Nano-technology firm's cash injection could be kernel for global growth

Announcing the Causeway cash injection are (from left) Jayne Brady, Kernel Capital; Dr. Bob Pollard, Causeway Sensors; William McCulla, Invest NI; and Odhran McNeilly, Bank of Ireland. Photo: Brian Morison
Gary McDonald Business Editor

A QUEEN'S University spin-out firm developing nano-structures which may ultimately revolutionise medical technology has been given a £500,000 shot in the arm from a bank-run cash pot.

Causeway Sensors, which has developed novel chips for sensing applications accompanied with a reading device for the detection and measurement of various proteins and antibodies, is preparing to take the next step in its evolution from an early spin-out to a more mature venture.

And it has received a massive equity injection from the Bank of Ireland Kernel Capital Growth Fund, created to help SMEs in the north to accelerate their growth.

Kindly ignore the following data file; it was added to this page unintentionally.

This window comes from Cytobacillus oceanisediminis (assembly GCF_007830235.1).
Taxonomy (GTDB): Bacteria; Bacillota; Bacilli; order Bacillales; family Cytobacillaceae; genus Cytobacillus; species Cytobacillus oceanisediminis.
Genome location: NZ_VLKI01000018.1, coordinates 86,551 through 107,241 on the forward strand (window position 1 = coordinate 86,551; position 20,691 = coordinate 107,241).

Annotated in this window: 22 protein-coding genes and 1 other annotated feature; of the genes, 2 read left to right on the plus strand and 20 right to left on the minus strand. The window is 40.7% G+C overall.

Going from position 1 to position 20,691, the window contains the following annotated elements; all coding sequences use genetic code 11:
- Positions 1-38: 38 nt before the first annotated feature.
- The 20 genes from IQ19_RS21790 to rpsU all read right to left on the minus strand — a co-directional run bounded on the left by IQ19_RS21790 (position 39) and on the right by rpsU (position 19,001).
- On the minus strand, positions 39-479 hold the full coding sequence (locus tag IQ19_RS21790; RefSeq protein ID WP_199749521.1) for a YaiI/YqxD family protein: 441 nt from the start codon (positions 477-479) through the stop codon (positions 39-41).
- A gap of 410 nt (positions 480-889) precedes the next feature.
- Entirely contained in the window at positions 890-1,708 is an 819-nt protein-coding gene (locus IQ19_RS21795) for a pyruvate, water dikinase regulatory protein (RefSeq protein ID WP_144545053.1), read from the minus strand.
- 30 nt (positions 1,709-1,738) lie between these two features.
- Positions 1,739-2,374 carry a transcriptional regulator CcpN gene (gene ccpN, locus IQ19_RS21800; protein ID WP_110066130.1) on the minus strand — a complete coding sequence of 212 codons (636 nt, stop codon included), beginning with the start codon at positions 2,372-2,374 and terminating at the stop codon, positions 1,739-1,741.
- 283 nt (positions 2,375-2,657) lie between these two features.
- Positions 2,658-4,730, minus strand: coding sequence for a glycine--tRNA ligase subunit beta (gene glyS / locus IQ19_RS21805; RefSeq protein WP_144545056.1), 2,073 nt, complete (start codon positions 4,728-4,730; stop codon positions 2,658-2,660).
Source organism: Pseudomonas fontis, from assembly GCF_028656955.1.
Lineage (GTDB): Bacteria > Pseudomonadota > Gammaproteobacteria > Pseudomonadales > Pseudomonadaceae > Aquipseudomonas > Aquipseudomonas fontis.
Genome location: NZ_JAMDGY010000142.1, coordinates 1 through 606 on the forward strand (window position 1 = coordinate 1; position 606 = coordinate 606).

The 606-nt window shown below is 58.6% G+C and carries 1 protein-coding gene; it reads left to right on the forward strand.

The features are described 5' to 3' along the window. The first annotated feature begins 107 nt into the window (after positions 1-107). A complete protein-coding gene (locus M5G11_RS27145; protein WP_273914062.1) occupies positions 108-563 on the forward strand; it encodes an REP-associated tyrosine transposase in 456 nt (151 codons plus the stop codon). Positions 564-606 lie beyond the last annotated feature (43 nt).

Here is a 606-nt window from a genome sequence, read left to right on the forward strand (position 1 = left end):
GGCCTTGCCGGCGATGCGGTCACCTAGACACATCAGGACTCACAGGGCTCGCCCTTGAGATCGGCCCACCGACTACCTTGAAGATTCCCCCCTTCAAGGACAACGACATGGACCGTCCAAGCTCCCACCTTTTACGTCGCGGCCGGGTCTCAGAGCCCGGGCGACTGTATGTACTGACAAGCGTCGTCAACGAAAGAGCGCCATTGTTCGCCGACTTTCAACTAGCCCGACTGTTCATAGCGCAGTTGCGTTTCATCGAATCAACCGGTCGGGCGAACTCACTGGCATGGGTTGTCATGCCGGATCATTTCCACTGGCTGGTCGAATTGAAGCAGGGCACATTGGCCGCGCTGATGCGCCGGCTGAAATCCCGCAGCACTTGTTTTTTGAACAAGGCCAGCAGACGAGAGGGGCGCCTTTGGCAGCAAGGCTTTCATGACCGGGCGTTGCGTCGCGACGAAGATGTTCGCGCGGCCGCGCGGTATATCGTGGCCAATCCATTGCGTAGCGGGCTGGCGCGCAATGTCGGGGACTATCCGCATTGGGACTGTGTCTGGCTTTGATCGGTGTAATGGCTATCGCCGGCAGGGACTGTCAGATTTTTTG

Founded by academics Dr Robert Pollard, Prof Robert Bowman and Dr John Nelson, Causeway Sensors is focused on the global biosensor industry which is expected to reach $22 billion by 2020.

The company’s pioneering technology has emerged from more than years of research in Queen's University which was partly supported by Invest NI via a research and development grant.

The capability to sense the presence of low levels of proteins and their interactions means that Causeway’s technology can be used as a diagnostic instrument across multiple applications including the detection of early-stage cancer and other diseases, food security and drug discovery.

Causeway Sensors will use this investment to commercialise its technology, with an initial focus on the growing area of medical diagnostics.

Kernel Capital partner Jayne Brady said: “It's great to see another Queen's University spin-out thriving. This investment will help Causeway develop the potential of its nanotechnology and grow and scale both nationally and internationally, while also stimulating the local economy and creating new employment opportunities in areas where Northern Ireland has world class leadership.”

Dr Pollard, who is the company's chief executive, added: "The investment will allow us to expedite our growth plans to commercialise and scale our technology.”

Among Causeway's directors is Dr Hugh Cormican, who as founder of the former Andor Technology (now Oxford Instruments) successfully took an idea from the Queen's laboratories to the London Stock Exchange, and who believed this new company can go global.

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